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Original Issue



In the small hours of the night of March 1, 1910 a thundering mass of wet snow, earth, rocks and trees ripped a terrible swath down the 5,000-foot peaks surrounding Stevens Pass in Washington. It completely engulfed a Great Northern train, which had been stalled by lesser slides. More than 100 persons died, but no one knows just how many because an unknown number of trackwalkers and gandy dancers had sought refuge in the stalled train and were killed along with passengers and crew.

Since then Stevens Pass has piled up a history of avalanches, which take place at intervals of about six or seven years, but this has not prevented the summit of the pass from becoming one of the country's most popular ski areas. Early this year, however, tremendous snows fell in the Cascades. Eventually, during chinook rains, they acquired an icy surface. Then, last week, the greatest snows in some 30 years hit the icy crust and promptly avalanched. All four passes through the Cascades were blocked, and road crews fought day and night to open one or another at intervals to one-way traffic. Early Sunday morning, Jan. 24, a massive slide from Mt. Lichtenberg crashed over a ski hut real-estate development, killing four persons and injuring many more.

"We warned the developers that they were building in an avalanche area," says Governor Dan Evans, himself an avid skier, "and that prospective purchasers should be notified. We were informed by lawyers for the development that we were damaging their potential for sales and that we might be subject to suit."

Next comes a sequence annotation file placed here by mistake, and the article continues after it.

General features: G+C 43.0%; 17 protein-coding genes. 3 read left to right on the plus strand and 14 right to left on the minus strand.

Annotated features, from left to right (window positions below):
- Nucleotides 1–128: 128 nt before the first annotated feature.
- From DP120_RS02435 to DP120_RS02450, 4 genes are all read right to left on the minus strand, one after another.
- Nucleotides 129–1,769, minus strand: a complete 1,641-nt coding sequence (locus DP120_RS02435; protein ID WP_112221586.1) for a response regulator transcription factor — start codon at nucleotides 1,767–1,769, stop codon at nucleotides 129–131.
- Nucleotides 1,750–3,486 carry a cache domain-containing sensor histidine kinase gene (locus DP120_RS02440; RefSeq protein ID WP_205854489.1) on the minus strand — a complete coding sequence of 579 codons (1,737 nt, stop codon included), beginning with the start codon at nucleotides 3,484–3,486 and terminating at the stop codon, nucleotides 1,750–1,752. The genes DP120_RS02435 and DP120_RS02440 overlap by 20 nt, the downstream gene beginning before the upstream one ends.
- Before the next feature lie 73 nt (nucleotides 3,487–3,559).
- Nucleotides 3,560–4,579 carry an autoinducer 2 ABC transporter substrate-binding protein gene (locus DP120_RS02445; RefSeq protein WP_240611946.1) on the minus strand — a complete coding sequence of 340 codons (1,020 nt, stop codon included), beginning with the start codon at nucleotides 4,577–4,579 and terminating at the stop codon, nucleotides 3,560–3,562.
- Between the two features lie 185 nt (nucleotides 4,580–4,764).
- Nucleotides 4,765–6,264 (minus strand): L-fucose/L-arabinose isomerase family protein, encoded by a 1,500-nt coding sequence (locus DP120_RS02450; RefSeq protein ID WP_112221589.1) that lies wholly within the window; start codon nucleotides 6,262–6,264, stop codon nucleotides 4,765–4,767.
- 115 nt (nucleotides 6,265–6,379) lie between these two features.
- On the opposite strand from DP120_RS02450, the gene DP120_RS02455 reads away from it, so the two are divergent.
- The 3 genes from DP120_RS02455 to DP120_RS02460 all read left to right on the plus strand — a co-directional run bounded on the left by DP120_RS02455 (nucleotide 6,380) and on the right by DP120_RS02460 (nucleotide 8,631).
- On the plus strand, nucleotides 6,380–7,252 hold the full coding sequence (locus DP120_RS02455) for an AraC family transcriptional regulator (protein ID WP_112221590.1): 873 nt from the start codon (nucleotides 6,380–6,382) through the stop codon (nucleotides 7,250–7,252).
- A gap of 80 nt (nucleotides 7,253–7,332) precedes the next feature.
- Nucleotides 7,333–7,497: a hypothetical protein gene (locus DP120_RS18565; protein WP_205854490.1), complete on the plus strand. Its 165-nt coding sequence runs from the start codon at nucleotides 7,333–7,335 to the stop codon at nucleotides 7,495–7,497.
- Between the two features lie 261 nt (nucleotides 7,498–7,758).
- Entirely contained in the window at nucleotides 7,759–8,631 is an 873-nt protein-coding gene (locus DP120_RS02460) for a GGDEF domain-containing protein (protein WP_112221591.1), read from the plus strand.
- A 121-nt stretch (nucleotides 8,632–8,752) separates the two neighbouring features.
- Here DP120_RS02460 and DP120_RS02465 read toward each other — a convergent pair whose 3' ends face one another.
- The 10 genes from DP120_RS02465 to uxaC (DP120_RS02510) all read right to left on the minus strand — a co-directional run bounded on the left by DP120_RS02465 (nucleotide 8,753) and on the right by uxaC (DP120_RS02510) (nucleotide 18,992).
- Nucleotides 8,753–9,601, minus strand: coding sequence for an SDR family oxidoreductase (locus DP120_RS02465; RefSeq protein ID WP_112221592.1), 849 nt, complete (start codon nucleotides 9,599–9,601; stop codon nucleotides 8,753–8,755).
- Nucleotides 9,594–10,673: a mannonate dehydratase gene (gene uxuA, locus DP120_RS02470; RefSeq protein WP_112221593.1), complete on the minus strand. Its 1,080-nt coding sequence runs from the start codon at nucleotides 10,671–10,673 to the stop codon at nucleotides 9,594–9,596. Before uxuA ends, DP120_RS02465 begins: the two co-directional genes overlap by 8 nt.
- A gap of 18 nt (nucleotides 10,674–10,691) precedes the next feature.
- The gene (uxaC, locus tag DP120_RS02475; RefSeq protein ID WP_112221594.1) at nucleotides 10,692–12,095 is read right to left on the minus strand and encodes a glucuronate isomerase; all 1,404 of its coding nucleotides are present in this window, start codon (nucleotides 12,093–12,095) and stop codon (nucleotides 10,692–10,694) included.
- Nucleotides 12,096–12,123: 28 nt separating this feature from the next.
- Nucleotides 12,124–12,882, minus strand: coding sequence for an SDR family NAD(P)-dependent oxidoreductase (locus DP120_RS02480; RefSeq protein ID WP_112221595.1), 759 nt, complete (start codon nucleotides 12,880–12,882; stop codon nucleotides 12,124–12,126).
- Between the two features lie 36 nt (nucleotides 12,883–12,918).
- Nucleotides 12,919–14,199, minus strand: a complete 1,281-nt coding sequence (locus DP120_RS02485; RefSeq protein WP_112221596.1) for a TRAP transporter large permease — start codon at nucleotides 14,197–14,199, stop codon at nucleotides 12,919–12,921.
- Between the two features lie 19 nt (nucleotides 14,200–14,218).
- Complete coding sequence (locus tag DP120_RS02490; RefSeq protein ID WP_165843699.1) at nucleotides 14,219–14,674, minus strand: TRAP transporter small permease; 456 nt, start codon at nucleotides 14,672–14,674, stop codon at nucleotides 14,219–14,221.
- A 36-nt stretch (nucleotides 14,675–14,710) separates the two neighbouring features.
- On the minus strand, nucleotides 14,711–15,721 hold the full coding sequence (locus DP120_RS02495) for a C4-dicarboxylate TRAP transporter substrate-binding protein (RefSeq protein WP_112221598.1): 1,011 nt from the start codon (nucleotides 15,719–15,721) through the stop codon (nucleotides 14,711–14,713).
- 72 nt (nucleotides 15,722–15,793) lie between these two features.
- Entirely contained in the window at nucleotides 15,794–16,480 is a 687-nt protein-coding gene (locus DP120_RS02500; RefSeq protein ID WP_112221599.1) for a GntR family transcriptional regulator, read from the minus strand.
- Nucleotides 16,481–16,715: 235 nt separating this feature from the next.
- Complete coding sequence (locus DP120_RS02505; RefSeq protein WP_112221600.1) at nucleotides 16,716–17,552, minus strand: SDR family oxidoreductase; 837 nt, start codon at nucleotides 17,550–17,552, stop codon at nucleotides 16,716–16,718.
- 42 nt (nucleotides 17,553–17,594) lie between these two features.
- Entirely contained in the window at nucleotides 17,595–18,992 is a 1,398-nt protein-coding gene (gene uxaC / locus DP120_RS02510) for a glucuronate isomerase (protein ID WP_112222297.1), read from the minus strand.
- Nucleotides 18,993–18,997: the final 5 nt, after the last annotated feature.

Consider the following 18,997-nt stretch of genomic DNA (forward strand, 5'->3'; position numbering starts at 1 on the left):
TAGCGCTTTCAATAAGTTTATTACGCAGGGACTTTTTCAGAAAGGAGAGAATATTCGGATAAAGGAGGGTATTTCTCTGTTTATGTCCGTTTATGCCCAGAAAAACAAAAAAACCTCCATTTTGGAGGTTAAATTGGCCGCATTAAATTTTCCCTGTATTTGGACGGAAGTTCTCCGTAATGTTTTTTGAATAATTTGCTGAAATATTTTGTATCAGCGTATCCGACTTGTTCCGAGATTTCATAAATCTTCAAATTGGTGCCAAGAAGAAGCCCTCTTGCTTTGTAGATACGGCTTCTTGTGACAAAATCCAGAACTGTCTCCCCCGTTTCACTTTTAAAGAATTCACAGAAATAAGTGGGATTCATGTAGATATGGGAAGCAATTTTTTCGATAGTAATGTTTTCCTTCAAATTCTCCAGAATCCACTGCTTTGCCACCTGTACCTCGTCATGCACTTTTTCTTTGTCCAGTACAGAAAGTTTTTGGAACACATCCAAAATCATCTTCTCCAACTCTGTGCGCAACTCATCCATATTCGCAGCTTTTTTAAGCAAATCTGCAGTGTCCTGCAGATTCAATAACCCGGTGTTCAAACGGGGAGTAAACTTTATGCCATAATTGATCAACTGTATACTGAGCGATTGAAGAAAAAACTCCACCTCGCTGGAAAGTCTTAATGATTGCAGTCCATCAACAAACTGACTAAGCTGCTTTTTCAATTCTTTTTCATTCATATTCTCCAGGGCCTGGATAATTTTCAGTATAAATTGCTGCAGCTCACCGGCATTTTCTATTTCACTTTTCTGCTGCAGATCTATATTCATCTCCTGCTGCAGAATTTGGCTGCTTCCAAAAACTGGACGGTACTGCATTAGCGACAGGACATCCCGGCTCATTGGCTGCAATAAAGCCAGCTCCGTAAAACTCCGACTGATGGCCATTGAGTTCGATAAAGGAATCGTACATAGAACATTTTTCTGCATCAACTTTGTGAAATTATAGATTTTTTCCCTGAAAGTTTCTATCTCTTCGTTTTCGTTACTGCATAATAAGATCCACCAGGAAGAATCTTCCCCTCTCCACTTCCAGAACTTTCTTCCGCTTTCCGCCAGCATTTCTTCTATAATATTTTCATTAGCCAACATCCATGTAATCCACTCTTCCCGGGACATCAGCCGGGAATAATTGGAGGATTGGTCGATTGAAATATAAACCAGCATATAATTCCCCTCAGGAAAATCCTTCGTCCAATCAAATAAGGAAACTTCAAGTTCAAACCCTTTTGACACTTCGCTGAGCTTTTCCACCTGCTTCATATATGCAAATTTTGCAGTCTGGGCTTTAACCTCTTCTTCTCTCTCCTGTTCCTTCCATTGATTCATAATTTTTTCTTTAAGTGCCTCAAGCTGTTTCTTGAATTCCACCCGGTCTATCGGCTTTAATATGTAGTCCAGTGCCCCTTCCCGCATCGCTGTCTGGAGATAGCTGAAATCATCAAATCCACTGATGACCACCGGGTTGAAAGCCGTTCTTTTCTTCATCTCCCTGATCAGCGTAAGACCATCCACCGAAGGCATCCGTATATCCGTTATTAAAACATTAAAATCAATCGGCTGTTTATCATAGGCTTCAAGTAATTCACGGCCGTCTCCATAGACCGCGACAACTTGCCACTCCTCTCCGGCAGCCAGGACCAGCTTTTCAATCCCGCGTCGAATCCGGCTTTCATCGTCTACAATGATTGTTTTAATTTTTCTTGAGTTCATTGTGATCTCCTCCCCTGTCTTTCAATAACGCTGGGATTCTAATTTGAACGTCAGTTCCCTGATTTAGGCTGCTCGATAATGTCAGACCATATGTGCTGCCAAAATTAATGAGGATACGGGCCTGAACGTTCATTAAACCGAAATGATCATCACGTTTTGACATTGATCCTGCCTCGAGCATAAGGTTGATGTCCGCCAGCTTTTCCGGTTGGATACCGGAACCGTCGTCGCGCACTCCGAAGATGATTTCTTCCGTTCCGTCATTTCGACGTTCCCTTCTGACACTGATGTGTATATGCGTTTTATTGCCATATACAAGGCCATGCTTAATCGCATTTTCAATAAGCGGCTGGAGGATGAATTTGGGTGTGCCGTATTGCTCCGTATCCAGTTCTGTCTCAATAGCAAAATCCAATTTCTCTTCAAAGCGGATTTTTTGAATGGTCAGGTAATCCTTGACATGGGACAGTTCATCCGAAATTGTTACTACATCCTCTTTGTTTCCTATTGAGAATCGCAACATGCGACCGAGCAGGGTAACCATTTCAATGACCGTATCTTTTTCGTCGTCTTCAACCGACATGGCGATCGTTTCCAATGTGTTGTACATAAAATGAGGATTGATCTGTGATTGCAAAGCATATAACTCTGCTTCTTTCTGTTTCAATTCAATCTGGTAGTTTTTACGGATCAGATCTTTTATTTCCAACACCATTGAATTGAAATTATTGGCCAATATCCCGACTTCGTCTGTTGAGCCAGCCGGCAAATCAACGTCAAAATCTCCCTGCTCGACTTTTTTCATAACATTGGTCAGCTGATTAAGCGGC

Out of the tragedy may come some good. Evans intends to introduce a land-use management plan that "will give us at the state level an opportunity to really get some broad criteria for development of land."

Not that skiers are going to wait. Shortly after the fatal slide, skiers bound for Stevens Pass, which was closed, hung around Skykomish, hoping the road would reopen. When an ambulance came through carrying an injured man who had been caught in yet another avalanche, skiers immediately bearded highway officers, demanding that they be allowed to proceed to their sport.


Marin County, just north of San Francisco, is bidding to become the extra-point and field-goal-kicking educational center of the U.S.

Chances are it has become so already. Last season Marin County high-schoolers averaged 78.7% of their field-goal attempts, against the national pro average of 59.4%. They weren't cheap shots, either. The shortest field goal was 26 yards, and these high schools use college-width goalposts. They also had a 95.5% conversion record, compared with the NCAA average of 88.3%. In one game a San Marin High kicker set a local record of three field goals in one game—at 43, 41 and 29 yards.

Typical of the county players' approach to kicking is the family of Bobby Cooper, who plays for Novato High. His father centers, his mother holds and his sister shags in all-year practice sessions. Last year Bobby missed only one extra-point attempt.

Inspiration for the Marin specialization is Gordon Tovani, himself a barefoot kicker who tried out with the Oakland Raiders in 1960. He was 34, which made him one of the team's oldest rookies, a fact that led to his release.

But his love for the kick has not diminished. Tovani conducts clinics with Marin coaches and uses charts, diagrams, films and timing devices in his teaching. He is a medical supplies distributor, but his big kick is kicking.